RAL is a colour system developed in Germany in 1927 and used primarily in Europe for printing and painting purposes. RAL colour is defined by a four-digit number, which covers the spectrum of colours available. RGB (Red, Green, Blue) is another colour model used on the Web and in popular graphic-editing programs. RGB is defined by a nine-digit number, with three numbers indicating red, green and blue. In order to convert RAL to RGB, you must use a proper colour chart.
Locate the four-digit number of your RAL colour. If you are unsure about the number then check the RAL colour chart (see Resources).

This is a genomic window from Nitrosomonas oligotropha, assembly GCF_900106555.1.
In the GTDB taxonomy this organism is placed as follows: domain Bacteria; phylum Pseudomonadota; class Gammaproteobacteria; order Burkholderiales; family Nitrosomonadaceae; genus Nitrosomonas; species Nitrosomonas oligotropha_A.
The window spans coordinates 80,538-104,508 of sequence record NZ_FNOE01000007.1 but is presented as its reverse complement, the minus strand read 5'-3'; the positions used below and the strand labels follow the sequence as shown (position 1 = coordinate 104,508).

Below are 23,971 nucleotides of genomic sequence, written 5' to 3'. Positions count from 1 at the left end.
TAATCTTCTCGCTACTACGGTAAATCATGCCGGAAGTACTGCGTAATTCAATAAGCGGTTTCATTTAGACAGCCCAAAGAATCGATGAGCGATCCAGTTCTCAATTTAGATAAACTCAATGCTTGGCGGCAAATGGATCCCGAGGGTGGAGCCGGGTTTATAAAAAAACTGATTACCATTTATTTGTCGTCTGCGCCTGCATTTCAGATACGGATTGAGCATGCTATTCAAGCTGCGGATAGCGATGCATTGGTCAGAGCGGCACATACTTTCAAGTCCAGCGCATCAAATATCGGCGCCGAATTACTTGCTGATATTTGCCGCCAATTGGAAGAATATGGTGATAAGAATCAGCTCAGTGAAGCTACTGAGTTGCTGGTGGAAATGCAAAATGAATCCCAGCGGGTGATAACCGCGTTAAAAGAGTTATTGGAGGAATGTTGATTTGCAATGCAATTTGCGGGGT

Visit the RAL-to-RGB conversion website (See Resources). This has every RAL colour listed, as well as its corresponding RGB number. Each RGB number will contain three groupings of three digits between 0 and 255. For instance, RAL number 2010 "Signal Orange" is "212, 069, 041" for RGB.
Use graphic-editing software to change the values of each one of your RAL colours to their RGB equivalent if you are designing something to be put on the Web or to be sent away to be printed.
Use the chart to indicate to a company that prints in RGB what colours you would like. If you have designed your project using RAL colours, but your printer will only accept RGB values, then take the time to look up each one of the colours that you used and give it to your printer.